If your vehicle weighs less than 22,000 pounds, you can drive the frozen river out to Reindeer Station. Bitterly cold and 194 kilometers (120 miles) long, the ice road runs between the remote outposts of Inuvik and Tuktoyaktuk.
The top image, acquired on November 7, 2016, by the Operational Land Imager (OLI) on Landsat 8, shows a portion of the Mackenzie River Delta—including this frozen highway along the river’s East Channel. White, snow-and-ice covered waterways stand out amid green, pine-covered land. The low angle of the sunlight bathes the higher elevations in golden light.
The Mackenzie River system is Canada’s largest watershed, and the tenth largest water basin in the world. The river runs 4,200 kilometers (2,600 miles) from the Columbia Icefield in the Canadian Rockies to the Arctic Ocean.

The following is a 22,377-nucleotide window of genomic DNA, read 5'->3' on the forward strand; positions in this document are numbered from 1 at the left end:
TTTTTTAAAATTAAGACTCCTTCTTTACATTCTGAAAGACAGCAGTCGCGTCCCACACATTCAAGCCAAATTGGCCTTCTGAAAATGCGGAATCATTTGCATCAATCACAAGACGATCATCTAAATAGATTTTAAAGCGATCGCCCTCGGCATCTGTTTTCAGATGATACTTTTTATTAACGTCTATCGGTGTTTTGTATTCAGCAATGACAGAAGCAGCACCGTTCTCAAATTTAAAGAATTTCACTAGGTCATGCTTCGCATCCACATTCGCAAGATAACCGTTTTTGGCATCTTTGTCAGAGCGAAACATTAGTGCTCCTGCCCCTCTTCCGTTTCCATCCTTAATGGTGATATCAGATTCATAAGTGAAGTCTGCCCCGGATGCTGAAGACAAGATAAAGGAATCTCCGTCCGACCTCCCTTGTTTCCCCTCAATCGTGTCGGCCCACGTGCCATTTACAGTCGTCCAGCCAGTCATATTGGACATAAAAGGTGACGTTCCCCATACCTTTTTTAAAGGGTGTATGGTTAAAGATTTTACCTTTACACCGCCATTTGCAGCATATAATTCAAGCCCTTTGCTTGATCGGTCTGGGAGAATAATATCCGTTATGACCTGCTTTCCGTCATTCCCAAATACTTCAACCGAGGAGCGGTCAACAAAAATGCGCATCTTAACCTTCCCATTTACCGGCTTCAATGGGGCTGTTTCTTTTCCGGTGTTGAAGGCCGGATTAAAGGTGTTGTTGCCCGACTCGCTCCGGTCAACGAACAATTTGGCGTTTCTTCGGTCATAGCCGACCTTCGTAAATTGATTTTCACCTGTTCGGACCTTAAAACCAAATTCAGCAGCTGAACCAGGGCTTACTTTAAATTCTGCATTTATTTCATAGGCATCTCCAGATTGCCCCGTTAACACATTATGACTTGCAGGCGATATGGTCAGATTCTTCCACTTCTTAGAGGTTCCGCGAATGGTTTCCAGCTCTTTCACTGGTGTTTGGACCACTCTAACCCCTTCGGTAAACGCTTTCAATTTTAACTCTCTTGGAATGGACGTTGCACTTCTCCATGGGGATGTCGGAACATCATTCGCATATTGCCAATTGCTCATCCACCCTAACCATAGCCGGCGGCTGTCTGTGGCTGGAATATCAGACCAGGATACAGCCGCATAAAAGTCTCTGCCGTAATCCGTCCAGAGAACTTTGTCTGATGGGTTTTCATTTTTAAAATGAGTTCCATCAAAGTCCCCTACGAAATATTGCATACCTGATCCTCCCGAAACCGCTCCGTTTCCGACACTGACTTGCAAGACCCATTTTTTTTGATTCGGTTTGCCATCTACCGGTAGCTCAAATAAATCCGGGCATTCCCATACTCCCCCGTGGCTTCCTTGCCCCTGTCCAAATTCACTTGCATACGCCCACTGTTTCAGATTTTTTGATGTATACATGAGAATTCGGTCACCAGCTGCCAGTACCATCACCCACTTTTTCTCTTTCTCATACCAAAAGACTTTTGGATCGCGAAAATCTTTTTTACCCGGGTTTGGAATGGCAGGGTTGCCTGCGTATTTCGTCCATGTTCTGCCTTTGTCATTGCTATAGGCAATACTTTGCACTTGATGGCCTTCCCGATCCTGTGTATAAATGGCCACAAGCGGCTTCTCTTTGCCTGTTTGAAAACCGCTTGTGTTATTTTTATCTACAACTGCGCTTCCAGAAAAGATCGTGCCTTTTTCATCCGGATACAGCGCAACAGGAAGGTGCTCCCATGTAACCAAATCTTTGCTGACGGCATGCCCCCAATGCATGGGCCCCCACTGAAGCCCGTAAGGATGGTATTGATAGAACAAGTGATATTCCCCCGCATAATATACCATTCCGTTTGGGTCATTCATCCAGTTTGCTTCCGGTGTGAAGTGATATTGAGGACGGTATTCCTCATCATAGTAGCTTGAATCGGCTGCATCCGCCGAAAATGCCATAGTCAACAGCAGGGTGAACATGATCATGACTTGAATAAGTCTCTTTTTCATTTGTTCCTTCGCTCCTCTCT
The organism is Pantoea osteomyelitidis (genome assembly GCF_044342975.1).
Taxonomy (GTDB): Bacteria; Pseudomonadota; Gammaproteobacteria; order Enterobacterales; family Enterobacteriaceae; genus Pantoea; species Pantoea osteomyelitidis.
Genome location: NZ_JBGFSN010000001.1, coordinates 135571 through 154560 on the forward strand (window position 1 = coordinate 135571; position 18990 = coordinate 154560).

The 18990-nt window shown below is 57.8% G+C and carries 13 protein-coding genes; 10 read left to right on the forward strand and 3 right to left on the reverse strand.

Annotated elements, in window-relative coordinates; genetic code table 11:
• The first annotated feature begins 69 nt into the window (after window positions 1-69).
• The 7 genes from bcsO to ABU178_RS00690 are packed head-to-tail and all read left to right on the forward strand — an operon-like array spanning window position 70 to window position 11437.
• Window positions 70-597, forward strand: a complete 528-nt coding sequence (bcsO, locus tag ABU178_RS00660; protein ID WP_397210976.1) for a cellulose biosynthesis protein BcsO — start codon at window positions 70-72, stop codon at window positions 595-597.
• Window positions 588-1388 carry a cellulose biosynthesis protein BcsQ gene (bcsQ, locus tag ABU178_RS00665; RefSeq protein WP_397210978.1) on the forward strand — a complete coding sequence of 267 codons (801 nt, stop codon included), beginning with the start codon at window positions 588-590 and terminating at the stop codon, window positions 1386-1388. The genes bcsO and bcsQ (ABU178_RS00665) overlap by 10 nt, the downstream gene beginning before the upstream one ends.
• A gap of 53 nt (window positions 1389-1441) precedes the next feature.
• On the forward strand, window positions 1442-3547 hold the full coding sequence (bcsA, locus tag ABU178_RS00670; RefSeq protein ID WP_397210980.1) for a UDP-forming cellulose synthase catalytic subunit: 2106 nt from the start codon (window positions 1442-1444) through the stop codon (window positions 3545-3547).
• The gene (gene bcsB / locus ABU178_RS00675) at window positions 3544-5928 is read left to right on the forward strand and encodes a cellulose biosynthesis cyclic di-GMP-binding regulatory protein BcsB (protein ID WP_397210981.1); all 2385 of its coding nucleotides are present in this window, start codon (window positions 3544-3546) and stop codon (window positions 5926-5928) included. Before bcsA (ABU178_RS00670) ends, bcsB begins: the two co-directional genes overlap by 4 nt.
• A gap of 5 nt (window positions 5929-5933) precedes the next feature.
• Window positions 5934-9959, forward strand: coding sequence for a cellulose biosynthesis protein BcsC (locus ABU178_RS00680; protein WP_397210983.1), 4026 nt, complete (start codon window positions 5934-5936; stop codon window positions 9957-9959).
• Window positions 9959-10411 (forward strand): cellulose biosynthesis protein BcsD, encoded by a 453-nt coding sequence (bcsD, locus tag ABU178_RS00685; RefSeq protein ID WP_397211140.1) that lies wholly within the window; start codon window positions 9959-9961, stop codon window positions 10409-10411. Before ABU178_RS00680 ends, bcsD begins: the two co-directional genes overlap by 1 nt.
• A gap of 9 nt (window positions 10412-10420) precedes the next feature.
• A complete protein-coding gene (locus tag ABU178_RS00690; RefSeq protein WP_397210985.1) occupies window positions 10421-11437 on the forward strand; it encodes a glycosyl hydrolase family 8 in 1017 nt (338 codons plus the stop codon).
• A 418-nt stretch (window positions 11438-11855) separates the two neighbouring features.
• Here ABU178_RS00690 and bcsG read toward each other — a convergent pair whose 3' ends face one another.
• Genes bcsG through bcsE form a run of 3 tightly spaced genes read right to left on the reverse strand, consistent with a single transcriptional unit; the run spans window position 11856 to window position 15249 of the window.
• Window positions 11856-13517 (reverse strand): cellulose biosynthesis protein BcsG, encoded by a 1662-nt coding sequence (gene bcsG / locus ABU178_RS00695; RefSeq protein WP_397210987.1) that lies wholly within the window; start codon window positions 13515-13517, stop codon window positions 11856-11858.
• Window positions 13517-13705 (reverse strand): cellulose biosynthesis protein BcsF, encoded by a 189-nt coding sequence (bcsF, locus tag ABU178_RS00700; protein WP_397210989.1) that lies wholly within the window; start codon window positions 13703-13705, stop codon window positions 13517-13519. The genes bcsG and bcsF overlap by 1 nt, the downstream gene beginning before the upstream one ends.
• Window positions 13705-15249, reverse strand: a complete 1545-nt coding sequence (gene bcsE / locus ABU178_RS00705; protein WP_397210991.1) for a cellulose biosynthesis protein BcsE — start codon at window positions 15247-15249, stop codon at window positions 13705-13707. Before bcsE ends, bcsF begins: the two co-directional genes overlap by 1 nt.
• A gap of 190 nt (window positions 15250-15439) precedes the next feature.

Every so often, flooding from the Mackenzie River replenishes the surrounding lakes. A 1950s-era map of the area indicates that its landforms have not changed much since then. However, parts of the watershed sit atop permafrost, which makes the area vulnerable to climate change.
The pond- and lake-covered lands around the river are home to caribou, waterfowl, and a number of fish species. Several thousand reindeer travel through this area each year on the way to their calving grounds.
A wider view (below) shows the town of Inuvik, home to more than 3,000 people. An all-weather road (as opposed to the frozen river) should connect the towns once it is completed in late 2017.
NASA Earth Observatory images by Joshua Stevens, using Landsat data from the U.S. Geological Survey. Caption by Pola Lem.